Synopses & Reviews
An ivy league murder, a mysterious coded manuscript, and the secrets of a Renaissance prince collide memorably in The Rule of Four
—a brilliant work of fiction that weaves together suspense and scholarship, high art and unimaginable treachery.
It's Easter at Princeton. Seniors are scrambling to finish their theses. And two students, Tom Sullivan and Paul Harris, are a hair's breadth from solving the mysteries of the Hypnerotomachia Poliphili—a renowned text attributed to an Italian nobleman, a work that has baffled scholars since its publication in 1499. For Tom, their research has been a link to his family's past—and an obstacle to the woman he loves. For Paul, it has become an obsession, the very reason for living. But as their deadline looms, research has stalled—until a long-lost diary surfaces with a vital clue. And when a fellow researcher is murdered just hours later, Tom and Paul realize that they are not the first to glimpse the Hypnerotomachia 's secrets.
Suddenly the stakes are raised, and as the two friends sift through the codes and riddles at the heart of the text, they are beginnning to see the manuscript in a new light—not simply as a story of faith, eroticism and pedantry, but as a bizarre, coded mathematical maze. And as they come closer and closer to deciphering the final puzzle of a book that has shattered careers, friendships and families, they know that their own lives are in mortal danger. Because at least one person has been killed for knowing too much. And they know even more.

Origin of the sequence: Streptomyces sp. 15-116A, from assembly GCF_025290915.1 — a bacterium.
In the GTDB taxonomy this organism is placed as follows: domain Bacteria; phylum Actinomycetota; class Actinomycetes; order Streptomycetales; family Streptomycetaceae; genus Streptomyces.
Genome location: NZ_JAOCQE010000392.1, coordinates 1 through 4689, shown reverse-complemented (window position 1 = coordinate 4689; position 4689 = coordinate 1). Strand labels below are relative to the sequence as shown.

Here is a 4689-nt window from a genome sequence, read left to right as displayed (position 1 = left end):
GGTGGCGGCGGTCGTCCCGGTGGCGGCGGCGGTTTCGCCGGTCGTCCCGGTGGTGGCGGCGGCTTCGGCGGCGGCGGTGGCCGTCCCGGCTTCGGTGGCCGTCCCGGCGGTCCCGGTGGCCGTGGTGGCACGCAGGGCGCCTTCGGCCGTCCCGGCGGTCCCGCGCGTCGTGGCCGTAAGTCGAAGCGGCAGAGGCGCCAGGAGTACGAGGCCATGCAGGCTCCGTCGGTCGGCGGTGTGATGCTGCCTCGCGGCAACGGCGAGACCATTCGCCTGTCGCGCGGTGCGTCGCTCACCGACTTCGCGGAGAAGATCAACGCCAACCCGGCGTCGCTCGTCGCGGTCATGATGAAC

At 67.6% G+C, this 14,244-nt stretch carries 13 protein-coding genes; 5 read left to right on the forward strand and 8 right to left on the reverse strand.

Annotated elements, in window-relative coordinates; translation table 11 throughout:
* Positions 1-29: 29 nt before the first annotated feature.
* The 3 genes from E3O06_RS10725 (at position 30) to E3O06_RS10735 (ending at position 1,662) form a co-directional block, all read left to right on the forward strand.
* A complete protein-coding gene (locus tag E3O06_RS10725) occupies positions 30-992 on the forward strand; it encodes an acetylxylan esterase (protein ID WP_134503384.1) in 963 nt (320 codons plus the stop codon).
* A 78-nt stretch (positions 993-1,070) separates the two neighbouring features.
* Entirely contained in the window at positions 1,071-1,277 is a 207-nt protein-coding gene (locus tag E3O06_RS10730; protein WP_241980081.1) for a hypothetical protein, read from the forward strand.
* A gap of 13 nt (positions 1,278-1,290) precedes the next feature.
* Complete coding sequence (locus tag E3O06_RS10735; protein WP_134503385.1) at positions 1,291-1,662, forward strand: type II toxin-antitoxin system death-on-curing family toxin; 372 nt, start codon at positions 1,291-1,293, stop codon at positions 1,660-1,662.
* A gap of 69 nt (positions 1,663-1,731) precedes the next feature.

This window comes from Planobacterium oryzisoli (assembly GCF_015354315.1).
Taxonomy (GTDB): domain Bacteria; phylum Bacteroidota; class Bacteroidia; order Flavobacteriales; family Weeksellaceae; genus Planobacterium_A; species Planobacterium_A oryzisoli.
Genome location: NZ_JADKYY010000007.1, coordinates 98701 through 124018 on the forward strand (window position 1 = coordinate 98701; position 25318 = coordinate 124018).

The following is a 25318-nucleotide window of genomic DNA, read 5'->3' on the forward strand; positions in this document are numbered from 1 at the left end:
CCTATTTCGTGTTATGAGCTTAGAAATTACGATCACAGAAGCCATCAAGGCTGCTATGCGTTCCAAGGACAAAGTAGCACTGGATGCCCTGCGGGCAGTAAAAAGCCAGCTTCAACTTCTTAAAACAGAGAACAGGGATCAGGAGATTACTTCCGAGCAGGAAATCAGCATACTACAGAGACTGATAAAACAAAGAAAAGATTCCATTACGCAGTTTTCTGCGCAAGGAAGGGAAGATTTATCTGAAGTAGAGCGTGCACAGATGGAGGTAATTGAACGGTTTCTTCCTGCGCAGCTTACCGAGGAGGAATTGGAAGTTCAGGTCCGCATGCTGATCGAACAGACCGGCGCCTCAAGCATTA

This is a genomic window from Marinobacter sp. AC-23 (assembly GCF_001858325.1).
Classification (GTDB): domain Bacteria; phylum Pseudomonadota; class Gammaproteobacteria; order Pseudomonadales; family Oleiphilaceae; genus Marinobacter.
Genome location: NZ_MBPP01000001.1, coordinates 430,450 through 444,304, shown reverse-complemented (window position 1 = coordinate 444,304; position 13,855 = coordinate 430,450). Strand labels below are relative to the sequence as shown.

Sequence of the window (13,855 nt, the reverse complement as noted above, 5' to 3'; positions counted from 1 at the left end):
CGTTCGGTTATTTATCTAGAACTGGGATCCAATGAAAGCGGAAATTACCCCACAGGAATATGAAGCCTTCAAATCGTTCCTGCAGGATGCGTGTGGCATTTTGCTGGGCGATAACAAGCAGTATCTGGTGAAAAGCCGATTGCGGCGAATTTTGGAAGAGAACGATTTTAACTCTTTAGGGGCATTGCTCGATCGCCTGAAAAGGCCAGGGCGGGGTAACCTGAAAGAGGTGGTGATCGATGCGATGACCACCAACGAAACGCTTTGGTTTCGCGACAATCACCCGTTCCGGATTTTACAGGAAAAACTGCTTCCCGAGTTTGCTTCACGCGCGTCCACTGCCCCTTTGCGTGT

From the streets of fifteenth-century Rome to the rarified realm of the Ivy League, from a shocking 500 year-old murder scene to the drama of a young man's coming of age, The Rule of Four takes us on an entertaining, illuminating tour of history—as it builds to a pinnacle of nearly unbearable suspense.
From the Hardcover edition.
“One part The Da Vinci Code, one part The Name of the Rose and one part A Separate Peace . . . a smart, swift, multitextured tale that both entertains and informs.”—San Francisco Chronicle
NEW YORK TIMES BESTSELLER
Princeton. Good Friday, 1999. On the eve of graduation, two friends are a hairsbreadth from solving the mysteries of the Hypnerotomachia Poliphili, a Renaissance text that has baffled scholars for centuries. Famous for its hypnotic power over those who study it, the five-hundred-year-old Hypnerotomachia may finally reveal its secrets—to Tom Sullivan, whose father was obsessed with the book, and Paul Harris, whose future depends on it.
As the deadline looms, research has stalled—until a vital clue is unearthed: a long-lost diary that may prove to be the key to deciphering the ancient text. But when a longtime student of the book is murdered just hours later, a chilling cycle of deaths and revelations begins—one that will force Tom and Paul into a fiery drama, spun from a book whose power and meaning have long been misunderstood.
“Profoundly erudite . . . the ultimate puzzle-book.”—The New York Times Book Review
About the Author
Ian Caldwell is the author of a forthcoming novel set inside the Vatican. He graduated Phi Beta Kappa in European history from Princeton University, and lives near Washington, D.C., with his wife and three sons. Dustin Thomason is also the author of 12.21. He graduated from Harvard College and received his M.D. from Columbia University. Thomason has written and produced several television series, including Lie to Me. He lives in Venice Beach, California. The two have been best friends since they were eight years old.
Reading Group Guide
THE OFFICIAL RULE OF FOUR READING GROUP GUIDE